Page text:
Boxweiler (Rottweiler & Boxer Mix): Info, Pictures, Characteristics & Facts
21 – 27 inches
70 – 100 pounds
8 – 13 years
White, Fawn, Brown, Brindle, Black
Active families looking for an affectionate watchdog
Intelligent, High energy, Loyal & Loving, Easy to train
The Boxweiler is a cross between the Rottweiler and the Boxer. These dogs are loyal and loving dogs that are high energy and very intelligent. They will make excellent family pets, but because of their large size, they may do better with older children and adults.
They are short-haired dogs with a range of colors usually found in the Rottweiler and Boxer breeds. They can range from multicolor to a solid color of black, fawn, brown, white, and brindle.
Boxweilers are bred from working dogs and flourish when active and make excellent watchdogs.
Boxweiler Puppies – Before You Welcome One Into Your Family…
The Boxweiler is a very active, high-energy dog whose intelligence allows for relatively easy training as long as it is done with consistency and patience. They enjoy a good cuddle as much as running after a ball and playing fetch.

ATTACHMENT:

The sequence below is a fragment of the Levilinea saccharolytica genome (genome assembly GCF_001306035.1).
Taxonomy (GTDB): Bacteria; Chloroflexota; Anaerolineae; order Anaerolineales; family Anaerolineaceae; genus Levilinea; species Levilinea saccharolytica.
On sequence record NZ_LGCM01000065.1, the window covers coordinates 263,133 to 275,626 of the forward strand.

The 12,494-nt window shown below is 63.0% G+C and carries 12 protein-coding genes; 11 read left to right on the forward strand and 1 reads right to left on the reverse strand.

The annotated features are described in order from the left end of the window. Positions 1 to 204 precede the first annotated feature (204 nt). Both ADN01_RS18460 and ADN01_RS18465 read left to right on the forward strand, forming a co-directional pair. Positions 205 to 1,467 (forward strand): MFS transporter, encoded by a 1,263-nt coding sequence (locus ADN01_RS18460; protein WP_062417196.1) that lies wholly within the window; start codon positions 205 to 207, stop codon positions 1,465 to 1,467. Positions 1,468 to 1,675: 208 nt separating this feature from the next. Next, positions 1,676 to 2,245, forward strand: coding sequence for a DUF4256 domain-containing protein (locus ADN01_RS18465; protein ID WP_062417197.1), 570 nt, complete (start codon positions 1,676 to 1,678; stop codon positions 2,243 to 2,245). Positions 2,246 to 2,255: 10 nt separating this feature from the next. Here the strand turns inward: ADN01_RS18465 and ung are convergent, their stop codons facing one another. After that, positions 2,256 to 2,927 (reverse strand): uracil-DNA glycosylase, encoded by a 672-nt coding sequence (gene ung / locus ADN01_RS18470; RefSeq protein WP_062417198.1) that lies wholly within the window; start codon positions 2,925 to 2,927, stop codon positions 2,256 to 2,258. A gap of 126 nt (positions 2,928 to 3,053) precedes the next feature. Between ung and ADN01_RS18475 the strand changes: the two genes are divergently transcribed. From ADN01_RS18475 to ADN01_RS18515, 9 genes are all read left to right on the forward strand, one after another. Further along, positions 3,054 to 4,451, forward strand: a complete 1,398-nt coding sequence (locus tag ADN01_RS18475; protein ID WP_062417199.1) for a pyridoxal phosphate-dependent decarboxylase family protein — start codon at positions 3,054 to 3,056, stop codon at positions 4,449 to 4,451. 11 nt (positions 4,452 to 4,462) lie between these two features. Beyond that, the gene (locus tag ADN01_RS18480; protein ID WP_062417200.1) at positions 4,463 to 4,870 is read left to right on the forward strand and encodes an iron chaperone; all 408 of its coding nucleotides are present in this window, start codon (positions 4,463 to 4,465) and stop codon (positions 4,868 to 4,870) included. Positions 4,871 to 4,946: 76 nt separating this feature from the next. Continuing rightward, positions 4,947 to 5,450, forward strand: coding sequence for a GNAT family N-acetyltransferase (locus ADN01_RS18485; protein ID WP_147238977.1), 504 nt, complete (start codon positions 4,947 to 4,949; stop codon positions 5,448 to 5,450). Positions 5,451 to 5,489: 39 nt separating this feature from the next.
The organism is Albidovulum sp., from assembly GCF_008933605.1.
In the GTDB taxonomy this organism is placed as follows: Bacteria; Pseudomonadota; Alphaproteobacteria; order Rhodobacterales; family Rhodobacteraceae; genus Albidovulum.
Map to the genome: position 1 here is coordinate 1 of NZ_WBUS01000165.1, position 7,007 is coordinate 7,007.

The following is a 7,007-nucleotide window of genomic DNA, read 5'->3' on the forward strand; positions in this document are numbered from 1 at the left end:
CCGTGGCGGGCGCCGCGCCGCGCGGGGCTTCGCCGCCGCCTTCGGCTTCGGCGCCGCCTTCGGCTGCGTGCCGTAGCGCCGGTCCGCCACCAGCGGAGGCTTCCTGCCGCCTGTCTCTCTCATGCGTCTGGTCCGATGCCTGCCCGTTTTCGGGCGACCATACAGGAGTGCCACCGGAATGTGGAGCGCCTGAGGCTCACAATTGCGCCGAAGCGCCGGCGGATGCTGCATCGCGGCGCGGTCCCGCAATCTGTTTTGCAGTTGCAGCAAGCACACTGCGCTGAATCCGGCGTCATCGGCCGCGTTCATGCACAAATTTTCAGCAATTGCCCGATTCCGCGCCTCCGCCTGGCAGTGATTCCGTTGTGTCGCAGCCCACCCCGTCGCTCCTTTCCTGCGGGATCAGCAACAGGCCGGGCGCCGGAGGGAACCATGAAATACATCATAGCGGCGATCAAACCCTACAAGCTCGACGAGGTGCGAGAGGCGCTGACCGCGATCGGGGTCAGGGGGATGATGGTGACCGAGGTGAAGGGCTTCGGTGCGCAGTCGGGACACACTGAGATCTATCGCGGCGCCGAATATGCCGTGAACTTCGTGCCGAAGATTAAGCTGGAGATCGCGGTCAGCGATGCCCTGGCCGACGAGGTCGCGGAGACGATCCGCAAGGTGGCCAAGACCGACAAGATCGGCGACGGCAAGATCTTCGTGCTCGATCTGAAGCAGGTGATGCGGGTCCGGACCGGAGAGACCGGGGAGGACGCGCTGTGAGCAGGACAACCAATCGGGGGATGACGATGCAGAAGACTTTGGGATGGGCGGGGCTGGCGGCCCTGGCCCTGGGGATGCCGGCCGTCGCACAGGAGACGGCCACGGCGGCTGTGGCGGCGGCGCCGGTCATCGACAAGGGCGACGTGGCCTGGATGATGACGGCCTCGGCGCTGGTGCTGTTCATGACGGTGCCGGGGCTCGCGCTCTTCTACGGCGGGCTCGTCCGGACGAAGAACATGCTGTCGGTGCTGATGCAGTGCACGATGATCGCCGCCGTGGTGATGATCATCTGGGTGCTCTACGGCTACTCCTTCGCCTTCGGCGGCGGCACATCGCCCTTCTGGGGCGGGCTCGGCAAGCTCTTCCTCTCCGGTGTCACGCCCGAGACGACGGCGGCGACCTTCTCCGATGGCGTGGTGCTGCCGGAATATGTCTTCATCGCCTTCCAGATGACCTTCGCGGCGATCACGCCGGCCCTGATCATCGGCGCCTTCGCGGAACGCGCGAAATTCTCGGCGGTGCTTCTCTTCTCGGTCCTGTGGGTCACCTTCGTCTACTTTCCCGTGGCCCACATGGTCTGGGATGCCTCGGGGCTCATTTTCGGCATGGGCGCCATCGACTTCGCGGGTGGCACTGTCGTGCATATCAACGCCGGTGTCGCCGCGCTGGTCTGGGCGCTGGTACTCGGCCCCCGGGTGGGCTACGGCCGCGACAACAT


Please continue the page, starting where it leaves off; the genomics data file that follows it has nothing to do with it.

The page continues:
They are healthy dogs overall but having an understanding of some of the conditions that the parent breeds are susceptible to, will help you understand your dog as it ages.
While they are not aggressive dogs, they are wary of strangers and other animals, so proper socialization as puppies is essential.
3 Little-Known Facts About the Rottweiler Boxer Mix
1. The Boxweiler tends to gain weight and needs plenty of exercise.
They are likely to overeat, which can lead to weight gain, so it’s best not to leave food out and limit the number of treats throughout the day.
2. The Boxweiler will only drool depending on which parent it takes after.
The Rottweiler tends to drool, whereas the Boxer does not. If the Boxweiler is more alike to the Boxer parent, it is less likely to drool, but if it takes after the Rottweiler parent, it could be a drooler.
3. The Boxweiler may prefer to be the only pet in the household.
If the Boxweiler is properly socialized as a puppy with other pets, they will accommodate and adapt well with other animals. However, the Boxweiler is a herding dog and will instinctively chase other animals, and therefore the household might benefit from keeping the Boxweiler as the only pet.
Temperament & Intelligence of the Boxweiler 🧠
Are These Dogs Good for Families? 🏡